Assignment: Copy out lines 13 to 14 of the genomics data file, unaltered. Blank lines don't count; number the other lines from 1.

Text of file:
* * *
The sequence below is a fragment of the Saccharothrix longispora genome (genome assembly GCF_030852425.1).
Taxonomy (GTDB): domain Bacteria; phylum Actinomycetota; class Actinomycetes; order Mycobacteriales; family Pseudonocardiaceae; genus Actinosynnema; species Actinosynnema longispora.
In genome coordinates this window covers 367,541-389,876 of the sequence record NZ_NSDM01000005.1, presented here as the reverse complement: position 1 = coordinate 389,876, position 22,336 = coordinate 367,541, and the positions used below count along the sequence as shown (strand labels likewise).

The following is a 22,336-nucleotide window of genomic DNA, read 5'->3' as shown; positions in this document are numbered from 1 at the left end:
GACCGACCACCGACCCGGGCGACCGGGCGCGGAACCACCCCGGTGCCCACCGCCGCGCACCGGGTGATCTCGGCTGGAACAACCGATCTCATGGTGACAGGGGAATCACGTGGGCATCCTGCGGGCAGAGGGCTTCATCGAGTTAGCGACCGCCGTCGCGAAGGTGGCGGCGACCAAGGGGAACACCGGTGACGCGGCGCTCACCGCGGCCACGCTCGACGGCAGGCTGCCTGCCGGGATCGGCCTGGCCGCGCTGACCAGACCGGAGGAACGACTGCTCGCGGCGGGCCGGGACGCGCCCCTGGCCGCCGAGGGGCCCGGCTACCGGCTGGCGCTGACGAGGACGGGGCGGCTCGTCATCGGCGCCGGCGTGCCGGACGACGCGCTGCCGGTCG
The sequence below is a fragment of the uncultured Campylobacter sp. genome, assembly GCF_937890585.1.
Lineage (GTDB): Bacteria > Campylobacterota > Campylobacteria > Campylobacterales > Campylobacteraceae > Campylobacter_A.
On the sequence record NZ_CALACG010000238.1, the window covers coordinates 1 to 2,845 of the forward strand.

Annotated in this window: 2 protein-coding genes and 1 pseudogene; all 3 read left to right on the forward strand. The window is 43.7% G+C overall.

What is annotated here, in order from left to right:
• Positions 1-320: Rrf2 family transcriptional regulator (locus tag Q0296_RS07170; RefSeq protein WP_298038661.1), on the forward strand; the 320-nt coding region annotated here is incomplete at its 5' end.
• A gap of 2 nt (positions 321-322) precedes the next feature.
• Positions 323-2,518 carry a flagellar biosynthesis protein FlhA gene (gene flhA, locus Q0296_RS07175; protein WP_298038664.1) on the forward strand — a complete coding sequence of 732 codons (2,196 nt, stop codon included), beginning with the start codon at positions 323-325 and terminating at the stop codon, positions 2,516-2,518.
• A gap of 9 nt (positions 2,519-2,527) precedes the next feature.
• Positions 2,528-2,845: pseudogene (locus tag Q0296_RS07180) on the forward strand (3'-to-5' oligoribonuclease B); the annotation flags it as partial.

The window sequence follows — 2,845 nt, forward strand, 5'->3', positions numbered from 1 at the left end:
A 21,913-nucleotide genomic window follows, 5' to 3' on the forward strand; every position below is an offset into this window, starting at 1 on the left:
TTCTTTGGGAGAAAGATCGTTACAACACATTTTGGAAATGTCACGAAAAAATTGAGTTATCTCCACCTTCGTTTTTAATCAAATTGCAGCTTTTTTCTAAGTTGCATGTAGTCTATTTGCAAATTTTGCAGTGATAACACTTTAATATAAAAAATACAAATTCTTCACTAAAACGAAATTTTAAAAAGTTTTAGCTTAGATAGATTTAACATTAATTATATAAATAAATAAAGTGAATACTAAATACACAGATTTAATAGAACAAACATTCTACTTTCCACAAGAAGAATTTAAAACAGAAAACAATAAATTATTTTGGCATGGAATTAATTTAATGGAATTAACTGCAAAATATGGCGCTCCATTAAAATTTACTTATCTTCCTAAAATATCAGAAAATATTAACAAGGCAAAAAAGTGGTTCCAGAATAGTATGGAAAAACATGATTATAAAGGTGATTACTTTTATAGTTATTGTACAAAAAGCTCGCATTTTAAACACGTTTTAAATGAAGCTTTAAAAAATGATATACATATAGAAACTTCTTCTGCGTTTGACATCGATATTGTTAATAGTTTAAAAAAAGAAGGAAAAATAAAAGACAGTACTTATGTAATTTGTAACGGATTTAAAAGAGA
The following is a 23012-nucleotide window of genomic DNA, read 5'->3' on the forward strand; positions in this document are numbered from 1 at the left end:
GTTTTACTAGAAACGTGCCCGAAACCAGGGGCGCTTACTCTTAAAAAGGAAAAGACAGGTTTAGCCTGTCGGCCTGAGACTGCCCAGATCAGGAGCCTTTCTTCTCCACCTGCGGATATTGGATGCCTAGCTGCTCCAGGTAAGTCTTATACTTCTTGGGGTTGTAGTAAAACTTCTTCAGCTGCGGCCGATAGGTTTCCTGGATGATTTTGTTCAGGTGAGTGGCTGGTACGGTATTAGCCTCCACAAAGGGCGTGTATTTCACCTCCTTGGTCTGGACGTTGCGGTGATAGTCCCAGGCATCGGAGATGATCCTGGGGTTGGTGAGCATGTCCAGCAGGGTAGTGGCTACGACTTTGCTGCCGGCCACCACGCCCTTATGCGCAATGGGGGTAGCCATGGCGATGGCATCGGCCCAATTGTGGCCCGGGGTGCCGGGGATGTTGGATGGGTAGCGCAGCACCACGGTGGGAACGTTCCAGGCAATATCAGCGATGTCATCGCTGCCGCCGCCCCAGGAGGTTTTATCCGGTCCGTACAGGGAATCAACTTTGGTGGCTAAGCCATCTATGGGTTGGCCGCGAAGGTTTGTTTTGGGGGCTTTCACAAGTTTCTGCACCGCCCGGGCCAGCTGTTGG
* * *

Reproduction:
• Positions 323-2,518 carry a flagellar biosynthesis protein FlhA gene (gene flhA, locus Q0296_RS07175; protein WP_298038664.1) on the forward strand — a complete coding sequence of 732 codons (2,196 nt, stop codon included), beginning with the start codon at positions 323-325 and terminating at the stop codon, positions 2,516-2,518.
• A gap of 9 nt (positions 2,519-2,527) precedes the next feature.